On the Ground in Ferguson: “It’d Be Better If They Treated Us Like We Didn’t Exist”

On the Ground in Ferguson: “It’d Be Better if They Treated Us Like We Didn’t Exist”

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It’s been nearly a week since Michael Brown, an unarmed 18-year-old black man, was fatally shot by a police officer in the town of Ferguson, Mo. Since then, residents have taken to  the streets each night to rally and voice their displeasure. Tensions quickly grew as police militarized themselves with armored vehicles, automatic assault rifles, and tear gas. 

Complex News went to Ferguson, Mo. to see exactly what was going on in the town that has the world’s attention. Upon our arrival, what we found on the fifth night of protests was a large group of exasperated, sad, and angry locals who were in surprisingly good spirits following the removal of  the local police force. Throngs of people occupied Ferguson’s main boulevard, Florissant Road, less than a mile away from where Brown was gunned down after an alleged scuffle with an officer who has been identified as Darren Wilson.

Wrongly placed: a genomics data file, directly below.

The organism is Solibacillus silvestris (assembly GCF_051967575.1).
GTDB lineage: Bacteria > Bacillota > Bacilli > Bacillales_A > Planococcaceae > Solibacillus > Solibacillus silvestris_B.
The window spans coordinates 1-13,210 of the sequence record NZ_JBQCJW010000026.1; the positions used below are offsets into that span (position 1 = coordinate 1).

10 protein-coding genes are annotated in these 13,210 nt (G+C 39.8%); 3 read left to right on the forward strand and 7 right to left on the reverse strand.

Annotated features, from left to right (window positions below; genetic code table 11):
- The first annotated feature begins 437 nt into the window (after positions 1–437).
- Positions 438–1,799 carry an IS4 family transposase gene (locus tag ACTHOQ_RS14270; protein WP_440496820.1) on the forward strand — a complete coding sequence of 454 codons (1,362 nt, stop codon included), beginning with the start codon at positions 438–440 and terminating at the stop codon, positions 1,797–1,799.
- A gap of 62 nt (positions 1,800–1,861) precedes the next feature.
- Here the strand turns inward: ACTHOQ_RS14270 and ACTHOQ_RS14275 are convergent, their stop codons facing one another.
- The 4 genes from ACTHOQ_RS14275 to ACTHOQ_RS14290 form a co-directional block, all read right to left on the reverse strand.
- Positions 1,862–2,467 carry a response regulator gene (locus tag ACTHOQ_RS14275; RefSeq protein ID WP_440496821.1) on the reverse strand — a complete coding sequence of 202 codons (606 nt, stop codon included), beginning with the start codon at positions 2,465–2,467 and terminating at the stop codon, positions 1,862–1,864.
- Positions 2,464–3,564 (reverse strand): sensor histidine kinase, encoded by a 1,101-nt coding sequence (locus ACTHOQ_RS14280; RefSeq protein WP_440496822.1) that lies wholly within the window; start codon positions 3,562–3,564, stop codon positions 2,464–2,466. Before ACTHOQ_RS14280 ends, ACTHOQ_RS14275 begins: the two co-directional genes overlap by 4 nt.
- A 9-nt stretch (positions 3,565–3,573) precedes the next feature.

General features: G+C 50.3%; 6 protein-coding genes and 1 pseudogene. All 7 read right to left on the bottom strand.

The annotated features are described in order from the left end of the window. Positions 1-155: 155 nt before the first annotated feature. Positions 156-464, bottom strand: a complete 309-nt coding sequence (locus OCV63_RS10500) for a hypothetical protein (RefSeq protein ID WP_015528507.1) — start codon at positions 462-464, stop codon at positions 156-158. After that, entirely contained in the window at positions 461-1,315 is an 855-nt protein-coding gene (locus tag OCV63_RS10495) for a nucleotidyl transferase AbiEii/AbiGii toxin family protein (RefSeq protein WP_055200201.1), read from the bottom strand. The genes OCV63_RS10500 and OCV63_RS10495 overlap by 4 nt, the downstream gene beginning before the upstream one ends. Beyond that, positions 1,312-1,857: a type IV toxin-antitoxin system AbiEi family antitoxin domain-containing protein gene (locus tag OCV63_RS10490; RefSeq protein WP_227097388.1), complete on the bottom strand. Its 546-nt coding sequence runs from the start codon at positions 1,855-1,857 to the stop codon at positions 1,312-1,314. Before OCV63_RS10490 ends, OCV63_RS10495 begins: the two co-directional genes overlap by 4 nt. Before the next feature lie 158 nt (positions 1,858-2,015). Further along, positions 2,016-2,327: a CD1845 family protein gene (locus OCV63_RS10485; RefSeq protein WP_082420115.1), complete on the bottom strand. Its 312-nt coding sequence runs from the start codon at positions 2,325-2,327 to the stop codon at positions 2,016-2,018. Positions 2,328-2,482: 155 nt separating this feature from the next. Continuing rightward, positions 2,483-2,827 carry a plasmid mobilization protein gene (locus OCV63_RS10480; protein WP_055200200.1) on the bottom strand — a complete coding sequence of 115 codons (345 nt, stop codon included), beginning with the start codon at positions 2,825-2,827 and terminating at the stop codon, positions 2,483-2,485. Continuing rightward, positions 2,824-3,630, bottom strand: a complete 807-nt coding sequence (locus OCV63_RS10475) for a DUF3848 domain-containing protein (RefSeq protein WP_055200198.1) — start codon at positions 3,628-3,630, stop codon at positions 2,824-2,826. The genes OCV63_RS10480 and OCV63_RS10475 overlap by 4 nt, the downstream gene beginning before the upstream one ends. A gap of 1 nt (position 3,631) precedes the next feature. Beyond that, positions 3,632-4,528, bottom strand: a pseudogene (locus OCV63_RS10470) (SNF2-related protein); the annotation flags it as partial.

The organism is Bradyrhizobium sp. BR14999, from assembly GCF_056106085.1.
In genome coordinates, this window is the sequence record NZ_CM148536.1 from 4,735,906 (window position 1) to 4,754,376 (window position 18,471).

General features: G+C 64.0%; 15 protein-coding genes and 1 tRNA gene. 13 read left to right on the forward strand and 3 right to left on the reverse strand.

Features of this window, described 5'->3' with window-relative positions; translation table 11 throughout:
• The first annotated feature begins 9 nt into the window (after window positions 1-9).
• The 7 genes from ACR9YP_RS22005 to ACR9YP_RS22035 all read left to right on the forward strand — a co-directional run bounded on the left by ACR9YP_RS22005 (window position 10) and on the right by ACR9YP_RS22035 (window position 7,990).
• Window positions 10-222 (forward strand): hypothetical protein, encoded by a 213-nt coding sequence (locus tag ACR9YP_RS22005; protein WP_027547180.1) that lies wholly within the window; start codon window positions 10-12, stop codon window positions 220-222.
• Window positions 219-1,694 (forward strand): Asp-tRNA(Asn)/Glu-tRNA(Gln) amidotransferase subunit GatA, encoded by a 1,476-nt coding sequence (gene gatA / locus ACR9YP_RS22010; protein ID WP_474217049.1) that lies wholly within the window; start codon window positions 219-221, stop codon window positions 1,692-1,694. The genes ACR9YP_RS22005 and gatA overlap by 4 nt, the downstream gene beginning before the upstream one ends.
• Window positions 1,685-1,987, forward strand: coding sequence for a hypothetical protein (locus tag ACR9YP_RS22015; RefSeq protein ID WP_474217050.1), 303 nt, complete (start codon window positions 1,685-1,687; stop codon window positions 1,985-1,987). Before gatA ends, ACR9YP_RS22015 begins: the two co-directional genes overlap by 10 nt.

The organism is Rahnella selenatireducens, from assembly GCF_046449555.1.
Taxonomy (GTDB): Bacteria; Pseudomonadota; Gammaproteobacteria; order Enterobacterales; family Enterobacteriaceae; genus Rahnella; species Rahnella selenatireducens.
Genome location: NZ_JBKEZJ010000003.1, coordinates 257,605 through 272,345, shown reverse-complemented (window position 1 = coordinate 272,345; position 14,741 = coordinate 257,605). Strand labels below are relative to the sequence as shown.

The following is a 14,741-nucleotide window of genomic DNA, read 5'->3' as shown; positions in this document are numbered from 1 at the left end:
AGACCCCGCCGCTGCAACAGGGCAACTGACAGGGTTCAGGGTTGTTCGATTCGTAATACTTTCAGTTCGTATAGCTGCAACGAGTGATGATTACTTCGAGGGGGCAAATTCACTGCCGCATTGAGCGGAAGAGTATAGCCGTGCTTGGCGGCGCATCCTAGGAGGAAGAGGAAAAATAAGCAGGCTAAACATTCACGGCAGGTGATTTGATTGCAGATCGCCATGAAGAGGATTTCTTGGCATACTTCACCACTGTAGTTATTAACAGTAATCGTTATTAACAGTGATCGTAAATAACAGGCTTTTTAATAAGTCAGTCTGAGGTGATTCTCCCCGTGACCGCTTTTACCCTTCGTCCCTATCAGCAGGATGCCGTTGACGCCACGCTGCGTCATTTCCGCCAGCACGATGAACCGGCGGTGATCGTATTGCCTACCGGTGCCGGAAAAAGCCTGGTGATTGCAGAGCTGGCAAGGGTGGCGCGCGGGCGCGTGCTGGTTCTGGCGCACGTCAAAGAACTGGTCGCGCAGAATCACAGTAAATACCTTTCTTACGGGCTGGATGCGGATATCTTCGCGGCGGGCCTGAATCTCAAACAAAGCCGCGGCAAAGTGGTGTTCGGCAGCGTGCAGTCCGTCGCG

"It's crazy to see all these people out here," said Namon "DJ CJ" Jones Sr., a former resident of Ferguson who now resides in University City. "You never see this many people congregating like this peacefully. They thought we were going to start clownin' when the police left, but look: it's all peace."  

Many walked around with t-shirts and bandanas wrapped around their faces and signs reading “Hands Up Don’t Shoot”—a reference to what Brown allegedly said before he was fatally shot—and “No Justice No Peace.” Others drove up and down Florissant playing music, while passengers hung out of windows and sat atop the cars invariably telling others to “keep their hands up” and “fuck the police.” The scene was a stark contrast to the images presented by major news stations. We spoke with a number of protestors about the week’s demonstrations, what they hope to accomplish, and what this all means for the residents of Ferguson.

Stay tuned to Complex News for further developments. 

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